Telling the truth to yourself and hearing–no, expecting–it from others.

Earlier this week I wrote about the importance of being honest with yourself about your health. Unless you can honestly assess your own health and health behaviors, making meaningful changes simply won’t work. Living in denial about your weight or eating and exercise behaviors means that you can’t recognize what you need to change.

We should also expect others to be honest with us, too. While family and friends may be hesitant to voice their thoughts, especially about sensitive topics like weight, we should expect them to be supportive. And we should certainly expect medical professionals to tell us the truth about our health, even if we don’t want to hear it.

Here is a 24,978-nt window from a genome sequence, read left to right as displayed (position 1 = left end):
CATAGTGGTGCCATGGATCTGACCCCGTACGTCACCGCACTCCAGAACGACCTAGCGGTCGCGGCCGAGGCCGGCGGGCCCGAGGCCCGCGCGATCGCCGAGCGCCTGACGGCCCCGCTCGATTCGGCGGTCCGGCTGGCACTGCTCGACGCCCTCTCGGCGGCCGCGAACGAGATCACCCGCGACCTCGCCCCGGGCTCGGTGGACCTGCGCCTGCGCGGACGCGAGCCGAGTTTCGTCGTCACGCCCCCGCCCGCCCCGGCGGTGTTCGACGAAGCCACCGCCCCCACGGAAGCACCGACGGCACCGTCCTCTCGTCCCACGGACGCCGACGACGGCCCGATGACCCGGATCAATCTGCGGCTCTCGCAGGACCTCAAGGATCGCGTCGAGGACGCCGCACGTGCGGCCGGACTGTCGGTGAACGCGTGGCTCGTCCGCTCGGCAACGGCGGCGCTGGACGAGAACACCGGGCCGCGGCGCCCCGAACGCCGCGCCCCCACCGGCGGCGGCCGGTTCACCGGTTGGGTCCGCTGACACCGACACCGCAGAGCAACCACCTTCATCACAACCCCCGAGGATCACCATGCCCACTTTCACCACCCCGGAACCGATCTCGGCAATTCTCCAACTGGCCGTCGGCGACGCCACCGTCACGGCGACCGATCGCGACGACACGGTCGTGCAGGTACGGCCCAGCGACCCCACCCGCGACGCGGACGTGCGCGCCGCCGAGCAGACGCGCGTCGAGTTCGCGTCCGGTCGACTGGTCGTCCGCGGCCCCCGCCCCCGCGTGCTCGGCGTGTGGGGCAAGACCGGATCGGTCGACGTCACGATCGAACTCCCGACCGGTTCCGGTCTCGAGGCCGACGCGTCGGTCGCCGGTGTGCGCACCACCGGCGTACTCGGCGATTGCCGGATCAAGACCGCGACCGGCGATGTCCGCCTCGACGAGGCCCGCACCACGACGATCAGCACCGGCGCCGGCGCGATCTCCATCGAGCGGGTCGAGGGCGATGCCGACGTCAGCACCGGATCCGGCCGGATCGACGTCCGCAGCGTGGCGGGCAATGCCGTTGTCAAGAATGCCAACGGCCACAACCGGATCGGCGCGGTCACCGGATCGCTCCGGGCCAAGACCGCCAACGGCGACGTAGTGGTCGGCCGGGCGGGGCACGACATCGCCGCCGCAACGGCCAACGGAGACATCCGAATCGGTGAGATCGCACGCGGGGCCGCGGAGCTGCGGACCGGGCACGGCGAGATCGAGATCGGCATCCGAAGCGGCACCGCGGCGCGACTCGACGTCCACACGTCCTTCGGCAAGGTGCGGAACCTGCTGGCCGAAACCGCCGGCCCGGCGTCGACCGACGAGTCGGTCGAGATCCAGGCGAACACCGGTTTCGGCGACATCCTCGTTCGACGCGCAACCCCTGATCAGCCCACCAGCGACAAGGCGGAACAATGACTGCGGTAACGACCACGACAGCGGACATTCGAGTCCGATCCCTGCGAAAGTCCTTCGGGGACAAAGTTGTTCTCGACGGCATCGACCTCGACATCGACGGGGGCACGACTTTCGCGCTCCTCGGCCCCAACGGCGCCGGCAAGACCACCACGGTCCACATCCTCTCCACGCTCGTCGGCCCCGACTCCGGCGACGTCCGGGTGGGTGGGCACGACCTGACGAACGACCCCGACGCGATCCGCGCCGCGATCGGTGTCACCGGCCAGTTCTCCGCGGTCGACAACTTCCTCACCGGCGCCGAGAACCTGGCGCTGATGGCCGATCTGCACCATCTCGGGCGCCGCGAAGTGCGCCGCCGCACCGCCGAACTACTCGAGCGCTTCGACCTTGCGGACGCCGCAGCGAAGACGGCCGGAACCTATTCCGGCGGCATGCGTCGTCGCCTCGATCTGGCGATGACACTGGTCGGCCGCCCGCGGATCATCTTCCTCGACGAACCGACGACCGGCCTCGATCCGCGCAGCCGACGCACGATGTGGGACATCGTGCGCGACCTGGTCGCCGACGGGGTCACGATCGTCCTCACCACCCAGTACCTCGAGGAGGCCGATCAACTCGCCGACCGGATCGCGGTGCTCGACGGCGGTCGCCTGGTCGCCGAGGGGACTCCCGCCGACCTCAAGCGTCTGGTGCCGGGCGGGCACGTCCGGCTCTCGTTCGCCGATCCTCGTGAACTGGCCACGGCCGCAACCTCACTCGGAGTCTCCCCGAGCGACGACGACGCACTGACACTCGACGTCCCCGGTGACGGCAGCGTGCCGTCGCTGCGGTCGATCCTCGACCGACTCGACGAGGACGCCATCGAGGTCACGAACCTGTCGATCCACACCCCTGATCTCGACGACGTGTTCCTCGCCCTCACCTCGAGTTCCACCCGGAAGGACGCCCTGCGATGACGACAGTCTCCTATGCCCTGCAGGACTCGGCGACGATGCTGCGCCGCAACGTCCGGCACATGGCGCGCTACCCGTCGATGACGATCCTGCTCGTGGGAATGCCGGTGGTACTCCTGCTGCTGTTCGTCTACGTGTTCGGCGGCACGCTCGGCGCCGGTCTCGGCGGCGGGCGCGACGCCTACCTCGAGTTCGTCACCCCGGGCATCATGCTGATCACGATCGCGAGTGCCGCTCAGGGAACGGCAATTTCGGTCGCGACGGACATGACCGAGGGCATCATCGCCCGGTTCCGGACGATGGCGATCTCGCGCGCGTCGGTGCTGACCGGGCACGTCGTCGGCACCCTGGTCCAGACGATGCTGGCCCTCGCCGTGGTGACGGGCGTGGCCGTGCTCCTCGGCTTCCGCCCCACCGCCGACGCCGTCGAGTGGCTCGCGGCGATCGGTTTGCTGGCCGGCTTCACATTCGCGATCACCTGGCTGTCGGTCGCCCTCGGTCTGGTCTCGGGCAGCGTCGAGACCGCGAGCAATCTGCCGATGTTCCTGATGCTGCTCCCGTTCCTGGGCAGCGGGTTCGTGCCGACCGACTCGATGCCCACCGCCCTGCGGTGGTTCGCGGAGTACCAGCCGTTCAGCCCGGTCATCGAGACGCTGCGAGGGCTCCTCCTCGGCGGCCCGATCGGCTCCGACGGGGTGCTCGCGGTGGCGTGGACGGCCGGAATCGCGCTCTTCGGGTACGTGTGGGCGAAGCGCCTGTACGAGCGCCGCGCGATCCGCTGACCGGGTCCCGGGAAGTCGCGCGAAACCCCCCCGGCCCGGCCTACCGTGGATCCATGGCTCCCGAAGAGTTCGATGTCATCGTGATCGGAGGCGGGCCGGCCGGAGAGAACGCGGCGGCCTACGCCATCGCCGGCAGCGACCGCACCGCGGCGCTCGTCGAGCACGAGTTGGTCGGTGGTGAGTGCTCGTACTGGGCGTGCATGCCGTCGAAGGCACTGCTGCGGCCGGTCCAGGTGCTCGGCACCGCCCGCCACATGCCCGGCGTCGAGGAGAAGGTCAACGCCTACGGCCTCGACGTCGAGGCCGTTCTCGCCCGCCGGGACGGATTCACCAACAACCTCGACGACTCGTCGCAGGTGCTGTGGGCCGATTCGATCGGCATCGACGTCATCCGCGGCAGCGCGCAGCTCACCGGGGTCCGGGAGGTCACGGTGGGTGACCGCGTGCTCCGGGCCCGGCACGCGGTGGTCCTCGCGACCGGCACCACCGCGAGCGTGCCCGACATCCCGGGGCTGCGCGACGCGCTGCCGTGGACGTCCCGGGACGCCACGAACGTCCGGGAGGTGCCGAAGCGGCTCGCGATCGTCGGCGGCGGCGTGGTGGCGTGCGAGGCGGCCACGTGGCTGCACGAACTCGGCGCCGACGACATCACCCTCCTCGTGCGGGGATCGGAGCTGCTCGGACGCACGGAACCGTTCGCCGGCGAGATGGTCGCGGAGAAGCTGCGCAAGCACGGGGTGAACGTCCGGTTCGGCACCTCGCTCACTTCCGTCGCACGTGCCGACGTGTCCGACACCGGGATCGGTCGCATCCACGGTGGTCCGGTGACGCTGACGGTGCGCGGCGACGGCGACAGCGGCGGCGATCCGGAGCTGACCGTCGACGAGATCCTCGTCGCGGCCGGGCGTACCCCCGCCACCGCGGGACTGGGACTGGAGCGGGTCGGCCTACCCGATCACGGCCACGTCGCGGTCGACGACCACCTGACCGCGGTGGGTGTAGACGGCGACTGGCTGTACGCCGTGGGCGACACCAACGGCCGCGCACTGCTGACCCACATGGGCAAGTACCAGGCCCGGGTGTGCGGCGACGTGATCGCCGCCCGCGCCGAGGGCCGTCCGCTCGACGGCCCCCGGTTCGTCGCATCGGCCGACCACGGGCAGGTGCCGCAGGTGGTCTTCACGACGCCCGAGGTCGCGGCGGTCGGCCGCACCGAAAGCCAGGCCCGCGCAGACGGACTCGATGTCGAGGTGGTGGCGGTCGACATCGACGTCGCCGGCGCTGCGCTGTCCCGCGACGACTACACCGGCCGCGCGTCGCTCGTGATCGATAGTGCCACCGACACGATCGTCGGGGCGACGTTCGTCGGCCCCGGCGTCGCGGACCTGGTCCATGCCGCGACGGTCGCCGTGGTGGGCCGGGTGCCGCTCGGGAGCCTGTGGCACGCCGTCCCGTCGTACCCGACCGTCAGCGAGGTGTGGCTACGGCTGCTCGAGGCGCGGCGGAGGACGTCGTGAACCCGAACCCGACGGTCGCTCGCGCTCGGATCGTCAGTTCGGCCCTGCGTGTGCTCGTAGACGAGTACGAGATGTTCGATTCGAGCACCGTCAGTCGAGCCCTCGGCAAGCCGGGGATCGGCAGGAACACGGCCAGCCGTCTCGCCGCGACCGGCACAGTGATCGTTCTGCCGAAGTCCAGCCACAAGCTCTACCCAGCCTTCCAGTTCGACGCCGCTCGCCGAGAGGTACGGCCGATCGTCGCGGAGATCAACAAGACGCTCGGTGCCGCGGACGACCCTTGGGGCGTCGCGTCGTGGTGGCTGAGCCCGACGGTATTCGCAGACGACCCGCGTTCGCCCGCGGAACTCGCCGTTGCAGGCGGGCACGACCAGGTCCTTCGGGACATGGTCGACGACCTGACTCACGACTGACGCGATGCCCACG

Unfortunately, many doctors, nurses, and fitness/wellness professionals are reluctant to bring up topics like weight for fear of offending a patient or client. This was expressed eloquently in a recent article in the New York Times.

While the goal should never be to offend or ridicule, I believe that health professionals should always bring up potential health issues and talk honestly about what people can do to improve their health.


Nutrition, exercise, and health information can be confusing. 
But it doesn't have to be that way.
What can I help you with?
 drbrianparr@gmail.com | http://twitter.com/drbrianparr

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